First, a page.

Category Archives: Chesapeake Bay Swim

Why is this woman smiling?

Elizabeth, somewhere in the middle of the Great Chesapeake Bay Swim.


Great Chesapeake Bay Swim video

A nice long GCBS video from 2008 to get you excited for 2010.  The Web site is for the medical practice of Dr. Tripp Bradd, a physician and swimmer.


And then there’s the other Bay Bridge swim

We’ve been thinking about some fun “challenges” for open water swimming (like the 50-state Life List, where you aim to complete an open water race in every state.  Yes, Alaska has one: the Pennock Island Challenge ((and by the way, if anyone’s swimming that this year, we’d love a race report!)).  Triathlons count too.)  I have 48 to go…

So here’s a challenge for the continent-spanning OW swimmers out there: we’ll call it the “Bay 2 Bay Challenge.”  Swim the Great Chesapeake Bay Swim and the Ti2Y 1.5 mile Bay Bridge Swim in San Francisco.  If you already have the GCBS under your belt, er, Speedo, there’s still time to put the Ti2Y on your calendar for ’09.

Here’s the details, from the race organizers:

5th Annual Ti2Y 1.5 mile Bay Bridge Swim
Saturday September 26, 2009

This challenging 1.5 mile course begins off the shores of Treasure Island and ends in San Francisco at Rincon Park. A swift ferry ride from the Port of San Francisco shuttles you off the coast of Treasure Island where the course begins. Swim parallel to the San Francisco/Oakland Bay Bridge and finish at Rincon Park.

This is the only open water swim on the Bay Bridge side of Alcatraz. Expect choppy waters around 57-64 degrees and amazing views of the San Francisco skyline. The numbers are limited to 400 swimmers so sign up now. Register at Any questions email

A few more details:

wetsuit legal? Yes, both wetsuit, and, for the bold and bare-loving, a “skin” category too.

qualifying swim or time required? No time required—but the organizers say this is NOT an event for a novice/first-time OW swimmer (cold, choppy waters and current to be expected).

USMS or USAT sanctioned? No license needed for this swim.

If you complete the Bay 2 Bay Challenge tell us your story!  Or heck, we’d welcome a race report on the Ti2Y anyway.

A video perspective of the Chesapeake Bay Swim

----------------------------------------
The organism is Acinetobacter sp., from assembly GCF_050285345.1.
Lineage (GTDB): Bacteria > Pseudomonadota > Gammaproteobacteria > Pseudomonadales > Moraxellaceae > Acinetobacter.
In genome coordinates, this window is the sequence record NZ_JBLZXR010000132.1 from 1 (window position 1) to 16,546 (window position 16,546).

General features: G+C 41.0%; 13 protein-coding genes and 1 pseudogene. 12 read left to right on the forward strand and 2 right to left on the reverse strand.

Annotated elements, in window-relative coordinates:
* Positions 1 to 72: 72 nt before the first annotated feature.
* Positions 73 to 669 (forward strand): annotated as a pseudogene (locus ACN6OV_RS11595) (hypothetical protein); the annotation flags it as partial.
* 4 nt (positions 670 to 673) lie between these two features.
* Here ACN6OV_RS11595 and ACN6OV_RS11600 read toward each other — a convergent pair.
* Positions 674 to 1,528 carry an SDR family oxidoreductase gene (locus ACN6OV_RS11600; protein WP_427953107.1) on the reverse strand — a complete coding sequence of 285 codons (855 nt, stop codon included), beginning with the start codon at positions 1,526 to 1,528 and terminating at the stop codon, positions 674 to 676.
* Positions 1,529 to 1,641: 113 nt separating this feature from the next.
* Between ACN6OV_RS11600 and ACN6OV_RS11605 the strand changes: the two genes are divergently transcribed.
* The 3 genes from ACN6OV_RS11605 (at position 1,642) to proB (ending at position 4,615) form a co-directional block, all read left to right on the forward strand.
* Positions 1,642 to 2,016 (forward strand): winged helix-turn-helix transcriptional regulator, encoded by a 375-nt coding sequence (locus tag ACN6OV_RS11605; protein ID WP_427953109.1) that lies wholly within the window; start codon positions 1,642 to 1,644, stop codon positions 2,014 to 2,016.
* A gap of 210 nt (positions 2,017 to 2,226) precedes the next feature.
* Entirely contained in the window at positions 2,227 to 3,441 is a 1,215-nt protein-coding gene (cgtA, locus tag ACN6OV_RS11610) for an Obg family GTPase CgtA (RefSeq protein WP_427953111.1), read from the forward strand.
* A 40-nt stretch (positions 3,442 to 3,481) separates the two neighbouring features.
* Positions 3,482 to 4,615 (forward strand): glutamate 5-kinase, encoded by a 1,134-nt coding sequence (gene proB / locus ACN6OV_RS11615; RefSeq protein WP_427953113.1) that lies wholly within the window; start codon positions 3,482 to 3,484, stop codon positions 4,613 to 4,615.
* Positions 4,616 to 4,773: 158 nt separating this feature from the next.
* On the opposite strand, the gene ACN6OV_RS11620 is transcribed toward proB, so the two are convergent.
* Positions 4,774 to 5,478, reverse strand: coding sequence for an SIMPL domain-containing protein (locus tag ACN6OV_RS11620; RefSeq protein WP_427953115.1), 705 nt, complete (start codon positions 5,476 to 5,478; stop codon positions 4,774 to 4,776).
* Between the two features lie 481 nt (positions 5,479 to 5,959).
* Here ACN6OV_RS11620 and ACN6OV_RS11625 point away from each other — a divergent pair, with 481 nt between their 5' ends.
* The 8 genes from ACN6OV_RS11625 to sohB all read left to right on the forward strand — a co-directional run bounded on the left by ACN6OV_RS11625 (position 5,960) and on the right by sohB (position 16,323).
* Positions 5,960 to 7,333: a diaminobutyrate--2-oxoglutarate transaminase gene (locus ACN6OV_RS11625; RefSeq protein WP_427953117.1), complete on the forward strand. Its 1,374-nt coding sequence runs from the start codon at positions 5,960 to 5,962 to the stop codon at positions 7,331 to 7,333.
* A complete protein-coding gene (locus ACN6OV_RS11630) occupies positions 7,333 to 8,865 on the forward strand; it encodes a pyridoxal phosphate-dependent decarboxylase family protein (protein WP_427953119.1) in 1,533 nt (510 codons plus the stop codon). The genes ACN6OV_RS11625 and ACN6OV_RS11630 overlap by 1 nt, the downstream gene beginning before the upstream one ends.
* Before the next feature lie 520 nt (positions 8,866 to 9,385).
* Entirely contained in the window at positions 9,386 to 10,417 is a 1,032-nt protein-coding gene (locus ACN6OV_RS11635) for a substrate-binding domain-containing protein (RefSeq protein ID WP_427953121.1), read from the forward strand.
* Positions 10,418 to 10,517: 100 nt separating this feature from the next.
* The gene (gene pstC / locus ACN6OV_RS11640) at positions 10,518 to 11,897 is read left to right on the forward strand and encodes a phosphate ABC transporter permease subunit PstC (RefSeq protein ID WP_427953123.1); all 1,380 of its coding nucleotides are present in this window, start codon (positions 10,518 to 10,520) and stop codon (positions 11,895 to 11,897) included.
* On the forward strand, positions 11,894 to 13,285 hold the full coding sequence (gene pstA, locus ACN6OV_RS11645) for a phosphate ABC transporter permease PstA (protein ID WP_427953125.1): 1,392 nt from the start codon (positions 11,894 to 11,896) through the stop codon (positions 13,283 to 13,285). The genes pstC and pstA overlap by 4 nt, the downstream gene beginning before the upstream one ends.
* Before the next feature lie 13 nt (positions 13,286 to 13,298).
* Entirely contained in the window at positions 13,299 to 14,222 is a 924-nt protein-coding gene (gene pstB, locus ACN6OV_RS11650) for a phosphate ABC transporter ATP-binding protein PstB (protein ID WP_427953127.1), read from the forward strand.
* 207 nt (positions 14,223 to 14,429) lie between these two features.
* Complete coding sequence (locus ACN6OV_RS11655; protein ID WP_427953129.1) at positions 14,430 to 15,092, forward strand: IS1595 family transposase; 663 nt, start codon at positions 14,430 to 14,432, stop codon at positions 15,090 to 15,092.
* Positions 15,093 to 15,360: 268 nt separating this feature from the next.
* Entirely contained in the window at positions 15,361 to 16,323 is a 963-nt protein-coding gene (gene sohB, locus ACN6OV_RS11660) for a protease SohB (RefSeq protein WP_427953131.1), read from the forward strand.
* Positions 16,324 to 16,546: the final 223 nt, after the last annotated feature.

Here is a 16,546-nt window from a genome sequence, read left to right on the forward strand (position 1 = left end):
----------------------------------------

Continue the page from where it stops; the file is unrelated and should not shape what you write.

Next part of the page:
Thanks to Mary Ruppe and her production crew. Check out the race start. Why is one swimmer wearing a green cap? Watch this if you want a first-hand perspective of packet pick-up, the mass start, and the race finish. Mary, the second-place woman, made it across in 1:52 — an hour faster than I did.

Guest Post: Jonah Holland, Chesapeake Bay Swim 2008

Richmond’s own Jonah Holland raced the GCBS last year and wrote about it on her blog, Triathlonmom. It’s a real account of a triathlete competing in the Bay Swim for the very first time. I’ve posted the first paragraph below, but you can click over to Jonah’s blog to read her full account!

Race Report: Great Chesapeake Bay Swim 2008


I guess I should start in telling this story be telling you where my journey began. I’m not sure what year it was, perhaps it was 1983 when I was 10, or perhaps it was several years later. I read an article in The Washington Post. It was a first person account of swimming across the Chesapeake Bay — some kind of officially organized event…..The author described hearing this kayaker blow a lifeguard whistle repeatedly. The author/swimmer couldn’t figure out what he was doing wrong, was he breaking some rule? Going off course? Later he found out that the man swimming beside him was blind and was following the sound of the whistle to get across the Bay.

distance + speed = holy grail

As noted here before, I’m a newcomer to the world of competitive swimming. I entered my first swim race (open water–I have yet to compete in a pool) shortly after my 45th birthday.  On the one hand, this means that I don’t have the benefit of years of swim conditioning and competition behind me.  On the other hand, I don’t have to reflect back wistfully on lost glory and those good old days when I could really put up the times.  Instead, I can see a steady, if gradual, improvement in my swim pace since I began real training less than 2 years ago.  I swim three days a week, by myself (a master’s team would be nice, but none of the local ones fit my schedule AND location together), so fortunately I’m capable of a fairly high level of self-inflicted suffering.